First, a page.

East Coast Artist Anne Macmillan Dives Deep Into the Story of the Banff Springs Snail

Share on Facebook Share on Twitter

Still of Anne Macmillan's animated video work, "This Place," which she worked on during her Emerging Atlantic Canada Artist residency in 2016.

Nova Scotia artist Anne Macmillan is the inaugural recipient of our Emerging Atlantic Canada Artist residency. While she completed her self-directed residency, we spoke with her about her practice, her connection to nature, and her love of the Banff Springs snail. If you’re an emerging artist from Atlantic Canada, apply for next year’s award.

Artist Anne Macmillan is an observer, by nature. She likes to look closely—at objects, at structures—and note how that simple act of looking can change the very thing she’s looking at. When she heard about the Banff Springs snail, an endangered corn-kernel-sized mollusk that only exists in Banff National Park, as well as the team of people who spend their days observing and protecting it, she was hooked.  

“It coils the wrong way from most snails. That's one way you can identify it, is the aperture is on the lefthand side as opposed to the righthand side. It's very rare,” she says, showing me drawings she’s done of Physella johnsoni’s twisted shell. 

Anne is a graduate of the Nova Scotia School of Art and Design, and holds a Masters of Science from M.I.T.’s Art, Culture and Technology program. This gives her both a keen eye and an ability to use her work to expand outwardly from a small idea, revealing a larger truth. 

“The more I started learning about [the snail], the more I realized it's such an interesting organism to think about the tension of humans and the environment, particularly in this place—this national park.”

Macmillan, who grew up in rural Wolfville, Nova Scotia, is the inaugural recipient of Banff Centre for Arts and Creativity’s Emerging Atlantic Canada Artist residency, an award worth $30,000 which includes an eight-week self-directed residency at Banff Centre, followed by a Canadian speaking tour about the resulting project. 

She works primarily in video and animation, and in much of her work a sense of place features heavily—perhaps because of her childhood on the East Coast, a place so intertwined with its landscape.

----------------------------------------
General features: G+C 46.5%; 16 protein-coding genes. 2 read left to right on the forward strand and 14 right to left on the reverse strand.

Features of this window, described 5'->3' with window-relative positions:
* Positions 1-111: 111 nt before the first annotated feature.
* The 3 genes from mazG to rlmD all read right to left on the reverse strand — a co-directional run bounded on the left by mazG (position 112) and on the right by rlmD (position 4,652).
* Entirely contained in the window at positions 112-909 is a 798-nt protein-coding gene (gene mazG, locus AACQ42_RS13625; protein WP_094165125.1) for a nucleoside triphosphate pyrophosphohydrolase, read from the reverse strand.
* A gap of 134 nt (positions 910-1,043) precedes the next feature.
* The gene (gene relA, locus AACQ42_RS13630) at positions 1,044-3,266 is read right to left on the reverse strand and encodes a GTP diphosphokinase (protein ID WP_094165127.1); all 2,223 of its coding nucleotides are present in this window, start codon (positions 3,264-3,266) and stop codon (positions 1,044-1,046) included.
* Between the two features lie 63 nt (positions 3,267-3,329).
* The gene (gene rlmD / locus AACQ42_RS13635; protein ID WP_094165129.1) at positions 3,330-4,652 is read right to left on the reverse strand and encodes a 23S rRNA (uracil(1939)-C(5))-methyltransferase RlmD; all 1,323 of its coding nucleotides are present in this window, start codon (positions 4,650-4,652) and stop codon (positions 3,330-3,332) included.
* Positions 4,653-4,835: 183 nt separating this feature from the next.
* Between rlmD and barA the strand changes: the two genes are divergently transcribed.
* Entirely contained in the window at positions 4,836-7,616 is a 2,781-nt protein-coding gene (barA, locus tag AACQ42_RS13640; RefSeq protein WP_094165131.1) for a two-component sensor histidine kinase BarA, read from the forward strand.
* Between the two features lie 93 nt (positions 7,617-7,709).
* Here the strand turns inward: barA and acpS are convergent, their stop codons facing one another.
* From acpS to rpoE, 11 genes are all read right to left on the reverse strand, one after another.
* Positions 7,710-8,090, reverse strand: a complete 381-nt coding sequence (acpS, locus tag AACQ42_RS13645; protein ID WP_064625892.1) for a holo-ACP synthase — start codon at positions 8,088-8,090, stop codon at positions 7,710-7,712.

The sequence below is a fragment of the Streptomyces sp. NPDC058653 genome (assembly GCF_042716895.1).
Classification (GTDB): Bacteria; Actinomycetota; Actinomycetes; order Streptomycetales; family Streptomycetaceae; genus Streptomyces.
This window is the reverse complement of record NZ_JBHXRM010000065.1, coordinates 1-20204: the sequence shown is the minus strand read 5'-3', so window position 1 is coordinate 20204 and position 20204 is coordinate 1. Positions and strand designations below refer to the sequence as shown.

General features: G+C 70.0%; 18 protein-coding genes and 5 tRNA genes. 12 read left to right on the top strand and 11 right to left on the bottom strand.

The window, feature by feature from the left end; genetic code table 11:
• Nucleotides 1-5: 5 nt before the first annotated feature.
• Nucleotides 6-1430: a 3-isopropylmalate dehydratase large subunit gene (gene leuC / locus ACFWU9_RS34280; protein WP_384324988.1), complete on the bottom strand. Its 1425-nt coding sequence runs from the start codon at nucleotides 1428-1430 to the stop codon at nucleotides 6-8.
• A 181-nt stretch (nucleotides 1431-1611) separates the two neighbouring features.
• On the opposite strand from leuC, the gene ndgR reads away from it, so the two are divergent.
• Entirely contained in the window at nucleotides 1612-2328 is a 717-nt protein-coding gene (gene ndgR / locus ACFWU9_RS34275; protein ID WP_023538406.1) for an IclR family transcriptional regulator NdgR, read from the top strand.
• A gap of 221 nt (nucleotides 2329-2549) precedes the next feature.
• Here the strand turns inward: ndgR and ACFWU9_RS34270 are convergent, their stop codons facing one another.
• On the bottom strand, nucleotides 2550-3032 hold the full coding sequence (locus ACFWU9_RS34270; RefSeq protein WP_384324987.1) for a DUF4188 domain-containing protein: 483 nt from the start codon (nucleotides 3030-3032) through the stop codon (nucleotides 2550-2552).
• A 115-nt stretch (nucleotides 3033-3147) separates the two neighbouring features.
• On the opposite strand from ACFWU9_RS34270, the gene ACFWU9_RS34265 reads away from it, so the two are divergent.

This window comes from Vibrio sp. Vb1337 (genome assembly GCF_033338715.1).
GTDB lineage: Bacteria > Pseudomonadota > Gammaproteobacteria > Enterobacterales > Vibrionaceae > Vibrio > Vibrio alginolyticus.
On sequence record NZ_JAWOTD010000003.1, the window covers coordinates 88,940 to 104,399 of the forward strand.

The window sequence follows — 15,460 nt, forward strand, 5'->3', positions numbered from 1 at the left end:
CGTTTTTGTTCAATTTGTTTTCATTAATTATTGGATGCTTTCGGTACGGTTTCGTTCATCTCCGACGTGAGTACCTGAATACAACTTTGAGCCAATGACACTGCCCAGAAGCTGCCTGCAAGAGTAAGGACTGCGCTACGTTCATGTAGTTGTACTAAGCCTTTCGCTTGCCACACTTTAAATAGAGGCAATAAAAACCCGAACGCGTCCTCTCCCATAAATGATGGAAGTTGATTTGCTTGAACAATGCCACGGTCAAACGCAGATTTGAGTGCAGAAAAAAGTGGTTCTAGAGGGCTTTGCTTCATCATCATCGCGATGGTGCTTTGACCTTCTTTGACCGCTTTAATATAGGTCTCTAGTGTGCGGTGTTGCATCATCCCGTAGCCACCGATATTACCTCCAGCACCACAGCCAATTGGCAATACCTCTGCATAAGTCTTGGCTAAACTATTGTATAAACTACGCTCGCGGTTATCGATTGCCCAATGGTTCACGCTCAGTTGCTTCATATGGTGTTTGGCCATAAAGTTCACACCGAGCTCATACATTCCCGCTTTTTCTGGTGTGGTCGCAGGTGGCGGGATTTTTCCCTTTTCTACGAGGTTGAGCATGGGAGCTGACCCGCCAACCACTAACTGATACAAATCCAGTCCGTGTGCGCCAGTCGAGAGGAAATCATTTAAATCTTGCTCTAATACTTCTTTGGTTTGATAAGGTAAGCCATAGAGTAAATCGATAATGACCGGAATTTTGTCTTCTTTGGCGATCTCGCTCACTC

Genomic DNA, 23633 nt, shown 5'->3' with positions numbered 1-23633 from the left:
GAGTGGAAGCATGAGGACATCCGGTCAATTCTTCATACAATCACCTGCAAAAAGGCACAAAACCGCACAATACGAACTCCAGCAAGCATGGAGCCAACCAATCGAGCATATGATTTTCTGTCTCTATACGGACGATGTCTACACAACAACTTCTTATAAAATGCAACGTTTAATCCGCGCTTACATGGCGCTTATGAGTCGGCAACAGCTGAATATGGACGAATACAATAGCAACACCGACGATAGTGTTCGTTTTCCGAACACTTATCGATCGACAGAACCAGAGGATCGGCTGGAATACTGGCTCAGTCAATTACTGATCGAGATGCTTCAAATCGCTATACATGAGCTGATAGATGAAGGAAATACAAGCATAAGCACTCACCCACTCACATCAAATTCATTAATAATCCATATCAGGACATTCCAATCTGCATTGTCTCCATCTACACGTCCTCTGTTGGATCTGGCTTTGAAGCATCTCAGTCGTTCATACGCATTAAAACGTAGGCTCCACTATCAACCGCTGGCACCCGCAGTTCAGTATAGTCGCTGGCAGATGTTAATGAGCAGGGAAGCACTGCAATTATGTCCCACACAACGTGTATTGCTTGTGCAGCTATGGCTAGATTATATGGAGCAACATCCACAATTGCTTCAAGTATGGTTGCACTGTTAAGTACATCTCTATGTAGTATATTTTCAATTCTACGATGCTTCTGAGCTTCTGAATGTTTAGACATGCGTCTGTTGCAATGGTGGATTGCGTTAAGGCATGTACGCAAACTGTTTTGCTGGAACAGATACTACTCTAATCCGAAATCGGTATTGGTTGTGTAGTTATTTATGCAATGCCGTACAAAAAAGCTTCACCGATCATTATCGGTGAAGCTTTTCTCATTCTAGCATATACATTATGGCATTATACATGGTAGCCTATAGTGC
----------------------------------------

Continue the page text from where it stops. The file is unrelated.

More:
“I think I've always made sense of myself through making things, and that has stemmed from a very early age of being in the woods, or on the beach, or by the train tracks...those are all really key places in my life,” says Macmillan. “That's always been part of my practice, or my process of engaging the environment that I've grown up in.

“It's been about trying to understand my relationship with my local environment.”

While at Banff Centre, Macmillan focused her work on the Banff Springs snail and all the people and things that surround it, resulting in the work This Place. The 10-minute animated video explores the connection between the mountains, the water, the caverns, the snail, the snail researcher, and the tourists who dip their limbs in the protected water, despite warnings to the contrary. 

“I associate myself in all of these characters that I'm talking about,” she says. “And in that way it's pretty universal, I think. In a sense, [This Place] is very specific to this location...but in another sense it's about being human and trying to understand one's self and one’s environment.”

Still from Anne Macmillan's video animation, "This Place, "where the artist incorporated text into her work for the first time.

This Place marks Macmillan’s first time using writing and research as a starting point in her work, a challenge she was excited to tackle during her two-month stay. As the minimal, infographic-inspired images animate and shift on the screen, a story unfolds one short, sharp sentence at a time, at once informational and poetic.

“It's really hard for me to work with text, but it's really enriching. It makes me draw connections between things in a way that I haven't experienced in previous artwork. And I feel like I'm just a bit more present, somehow.”

Being able to take the risk to work with a new medium was just one of the perks of the Emerging Atlantic Canada Artist residency, which is an initiative of the Hnatyshyn Foundation focusing on supporting communities in Atlantic Canada, funded with the generous support of the Harrison McCain Foundation and administered by Banff Centre for Arts and Creativity.

Atlantic Canada has seen many cuts to their arts and film sectors in the past few years, which some artists have compared with being sent “back to the Dark Ages.” This award was created in order to provide artists from Atlantic Canada greater access to the support required to develop an artistic practice, and to strengthen cultural connections between eastern and western Canada. 

“I'm really glad that this award existed to make me aware that there are probably a lot of opportunities outside of eastern Canada that I'm not aware of,” says Macmillan. 

“It's made me value myself and my practice more.”

After her stay in Banff, Macmillan continued on to Paris, France, thanks to an international residency grant given by the Canada Council for the Arts. Learn more about her work on her website